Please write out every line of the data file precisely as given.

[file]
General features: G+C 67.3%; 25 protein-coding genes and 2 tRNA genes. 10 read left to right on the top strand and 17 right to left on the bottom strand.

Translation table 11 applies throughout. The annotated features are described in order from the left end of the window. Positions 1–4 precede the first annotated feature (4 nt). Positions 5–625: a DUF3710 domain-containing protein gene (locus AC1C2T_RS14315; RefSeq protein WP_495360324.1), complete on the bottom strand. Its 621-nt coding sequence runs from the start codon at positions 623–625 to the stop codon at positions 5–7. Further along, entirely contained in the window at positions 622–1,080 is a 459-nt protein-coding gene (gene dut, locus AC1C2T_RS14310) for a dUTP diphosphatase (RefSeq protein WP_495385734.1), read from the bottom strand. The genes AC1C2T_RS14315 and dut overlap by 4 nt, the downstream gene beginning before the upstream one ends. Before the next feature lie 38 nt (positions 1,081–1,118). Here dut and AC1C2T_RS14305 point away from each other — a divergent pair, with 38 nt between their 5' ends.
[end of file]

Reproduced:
General features: G+C 67.3%; 25 protein-coding genes and 2 tRNA genes. 10 read left to right on the top strand and 17 right to left on the bottom strand.

Translation table 11 applies throughout. The annotated features are described in order from the left end of the window. Positions 1–4 precede the first annotated feature (4 nt). Positions 5–625: a DUF3710 domain-containing protein gene (locus AC1C2T_RS14315; RefSeq protein WP_495360324.1), complete on the bottom strand. Its 621-nt coding sequence runs from the start codon at positions 623–625 to the stop codon at positions 5–7. Further along, entirely contained in the window at positions 622–1,080 is a 459-nt protein-coding gene (gene dut, locus AC1C2T_RS14310) for a dUTP diphosphatase (RefSeq protein WP_495385734.1), read from the bottom strand. The genes AC1C2T_RS14315 and dut overlap by 4 nt, the downstream gene beginning before the upstream one ends. Before the next feature lie 38 nt (positions 1,081–1,118). Here dut and AC1C2T_RS14305 point away from each other — a divergent pair, with 38 nt between their 5' ends.